Page 48: of Maritime Reporter Magazine (January 2017)
The Ship Repair & Conversion Edition
Company Pro? le
GE Marine Gas Turbines
PROPULSION round the world, every two seconds a GE-powered air- liner takes off. The world’s
Aair carriers rely on the 36,000
GE engines powering these planes that deliver passengers to global destinations.
The same quality system used on these experienced jet engines also delivers gas turbines for marine power and propul- sion. GE is a leading provider of ma- rine gas turbines ranging from 4.5 to 52
MW. These aeroderivative gas turbines are based on GE’s engines used on wide body airplanes. They are produced in the same factory as GE’s ? ight engines us- ing aviation quality standards and parts.
Each engine undergoes rigorous testing to ensure optimum performance, making it ready to provide safe, reliable propul- sion.
GE marine gas turbines have been sail- ing the seas for decades, logging more than 14 million operating hours onboard commercial and military ships world- wide. These power-dense engines are fuel ? exible, capable of operating on
LNG and distillate fuels -- even switch- ing from one fuel type to another while running at power. As the choice of 34 navies worldwide powering 100 military ship classes, these marine engines can be used for mechanical drive, electric drive and hybrid applications.
GE gas turbines are designed and built to be easy to maintain. Commercial shipbuilders work closely with GE to incorporate gas turbines into new ship designs, providing unique propulsion solutions for fast ferries and large com- mercial ships. Consider GE’s COmbined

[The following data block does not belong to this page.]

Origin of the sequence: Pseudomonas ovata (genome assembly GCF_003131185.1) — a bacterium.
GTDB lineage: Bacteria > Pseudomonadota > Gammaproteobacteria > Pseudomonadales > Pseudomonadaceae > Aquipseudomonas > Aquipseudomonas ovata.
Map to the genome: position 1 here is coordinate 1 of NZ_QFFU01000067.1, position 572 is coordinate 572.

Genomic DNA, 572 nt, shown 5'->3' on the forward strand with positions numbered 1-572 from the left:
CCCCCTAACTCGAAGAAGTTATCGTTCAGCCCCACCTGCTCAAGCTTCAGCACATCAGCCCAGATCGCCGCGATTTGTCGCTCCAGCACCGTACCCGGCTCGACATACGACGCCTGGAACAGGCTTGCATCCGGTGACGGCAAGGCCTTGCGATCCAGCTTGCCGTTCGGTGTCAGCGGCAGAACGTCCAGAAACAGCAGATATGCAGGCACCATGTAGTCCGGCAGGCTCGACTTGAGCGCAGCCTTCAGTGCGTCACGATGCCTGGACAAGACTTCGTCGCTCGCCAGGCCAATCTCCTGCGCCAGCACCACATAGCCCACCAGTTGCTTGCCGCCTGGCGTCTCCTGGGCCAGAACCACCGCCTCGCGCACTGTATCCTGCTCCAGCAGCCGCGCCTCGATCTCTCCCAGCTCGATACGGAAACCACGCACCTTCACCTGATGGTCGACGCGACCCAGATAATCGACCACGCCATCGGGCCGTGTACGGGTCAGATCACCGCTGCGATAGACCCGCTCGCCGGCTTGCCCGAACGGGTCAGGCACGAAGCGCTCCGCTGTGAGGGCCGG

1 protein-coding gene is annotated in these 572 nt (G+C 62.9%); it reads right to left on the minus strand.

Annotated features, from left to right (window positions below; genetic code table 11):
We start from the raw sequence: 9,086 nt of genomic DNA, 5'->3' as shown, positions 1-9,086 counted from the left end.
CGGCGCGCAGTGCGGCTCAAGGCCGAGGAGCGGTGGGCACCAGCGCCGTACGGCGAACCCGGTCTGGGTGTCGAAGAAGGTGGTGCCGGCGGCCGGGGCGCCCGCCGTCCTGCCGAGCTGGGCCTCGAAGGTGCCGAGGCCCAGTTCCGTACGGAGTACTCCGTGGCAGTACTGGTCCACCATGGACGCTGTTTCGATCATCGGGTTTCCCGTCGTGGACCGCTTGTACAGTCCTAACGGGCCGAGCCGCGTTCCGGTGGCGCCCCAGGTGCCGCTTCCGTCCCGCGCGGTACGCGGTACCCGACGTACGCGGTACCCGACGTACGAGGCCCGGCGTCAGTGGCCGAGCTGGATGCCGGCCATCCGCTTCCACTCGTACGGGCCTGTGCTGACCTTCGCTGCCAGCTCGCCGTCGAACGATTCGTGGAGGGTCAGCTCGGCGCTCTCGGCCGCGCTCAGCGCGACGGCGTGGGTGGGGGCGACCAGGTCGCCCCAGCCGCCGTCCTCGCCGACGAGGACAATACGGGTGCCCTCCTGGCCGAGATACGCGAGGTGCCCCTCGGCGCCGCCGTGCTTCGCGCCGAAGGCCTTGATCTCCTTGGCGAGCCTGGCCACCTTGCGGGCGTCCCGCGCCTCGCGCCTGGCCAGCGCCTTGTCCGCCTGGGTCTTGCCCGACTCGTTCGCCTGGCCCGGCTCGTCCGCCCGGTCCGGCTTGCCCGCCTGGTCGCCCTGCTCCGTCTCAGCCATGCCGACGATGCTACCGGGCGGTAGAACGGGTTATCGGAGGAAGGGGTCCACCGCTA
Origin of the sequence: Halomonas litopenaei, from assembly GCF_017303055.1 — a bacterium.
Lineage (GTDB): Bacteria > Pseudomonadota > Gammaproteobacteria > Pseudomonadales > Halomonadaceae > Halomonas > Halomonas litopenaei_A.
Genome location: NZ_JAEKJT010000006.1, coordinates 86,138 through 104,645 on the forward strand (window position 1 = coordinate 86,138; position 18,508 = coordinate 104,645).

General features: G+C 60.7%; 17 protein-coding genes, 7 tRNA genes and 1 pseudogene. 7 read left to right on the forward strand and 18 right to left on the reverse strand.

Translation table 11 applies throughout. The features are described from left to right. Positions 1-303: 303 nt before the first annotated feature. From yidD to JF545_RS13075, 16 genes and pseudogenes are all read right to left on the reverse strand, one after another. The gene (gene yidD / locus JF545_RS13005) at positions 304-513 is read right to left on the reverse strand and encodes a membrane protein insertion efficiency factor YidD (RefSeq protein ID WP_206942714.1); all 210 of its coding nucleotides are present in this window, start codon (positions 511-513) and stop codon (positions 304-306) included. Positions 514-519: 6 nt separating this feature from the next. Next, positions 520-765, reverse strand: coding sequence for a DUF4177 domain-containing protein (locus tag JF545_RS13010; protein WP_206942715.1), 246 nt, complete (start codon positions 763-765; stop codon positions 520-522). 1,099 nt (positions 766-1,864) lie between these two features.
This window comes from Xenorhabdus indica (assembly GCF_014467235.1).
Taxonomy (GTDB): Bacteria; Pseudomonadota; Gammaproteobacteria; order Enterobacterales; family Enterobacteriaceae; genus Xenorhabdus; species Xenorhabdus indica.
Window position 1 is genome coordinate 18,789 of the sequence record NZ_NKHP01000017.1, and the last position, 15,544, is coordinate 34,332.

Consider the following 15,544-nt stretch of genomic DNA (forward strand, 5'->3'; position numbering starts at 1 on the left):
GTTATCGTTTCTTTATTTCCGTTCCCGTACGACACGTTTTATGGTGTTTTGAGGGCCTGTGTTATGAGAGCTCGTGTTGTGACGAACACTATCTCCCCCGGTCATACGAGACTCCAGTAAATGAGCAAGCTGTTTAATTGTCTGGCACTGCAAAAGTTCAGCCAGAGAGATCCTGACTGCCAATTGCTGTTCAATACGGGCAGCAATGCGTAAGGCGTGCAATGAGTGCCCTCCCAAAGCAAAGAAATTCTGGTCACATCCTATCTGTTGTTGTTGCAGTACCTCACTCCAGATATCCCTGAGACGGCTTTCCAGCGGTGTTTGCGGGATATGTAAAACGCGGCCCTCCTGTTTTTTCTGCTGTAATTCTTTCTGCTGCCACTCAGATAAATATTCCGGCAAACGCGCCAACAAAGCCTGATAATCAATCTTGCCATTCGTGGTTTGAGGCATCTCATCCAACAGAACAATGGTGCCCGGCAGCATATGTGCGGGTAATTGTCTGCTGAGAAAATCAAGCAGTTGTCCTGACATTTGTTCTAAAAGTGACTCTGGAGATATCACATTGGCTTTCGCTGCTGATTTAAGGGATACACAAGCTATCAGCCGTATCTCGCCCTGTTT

Gas turbine Electric and Steam (COG-
ES) system, which is an option for LNG carriers and container ships. Ships with a COGES system follow GE’s “on con- dition” maintenance philosophy, mean-
COGES Crew Maintenance Tasks ing engine service events are driven not by operating time, but when scheduled
Visual Inspections Frequency inspections reveal the need. On gas fuel,
Gas turbine and steam turbine exterior and enclosure inspection and cleaning Quarterly a typical engine operates over 50,000
Compressor inlet inspection Semi-annual hours before requiring anything beyond
Borescope inspection (GE training available for crew to replace GE technician) Semi-annual preventive maintenance. Power and (GE Technician) pipeline operations using GE’s LM2500
First stage compressor blade inspection Annual gas turbines run reliably at full power
Exhaust inspection Semi-annual 24/7 using this same maintenance phi-
Variable stator system inspection Semi-annual losophy.
Lube and scavenge pump inlet screen and electronic chip detector inspection/cleaning Semi-annual
With little maintenance required under-
Heat recovery steam generator and steam turbine blowdown, gas turbine on-line water wash As required way, COGES makes possible the reduc- tion of four licensed crew members ver-
Testing sus diesel-powered ships, representing a
Lube oil test Monthly $400,000 per year cost OPEX reduction. 48 Maritime Reporter & Engineering News • JANUARY 2017
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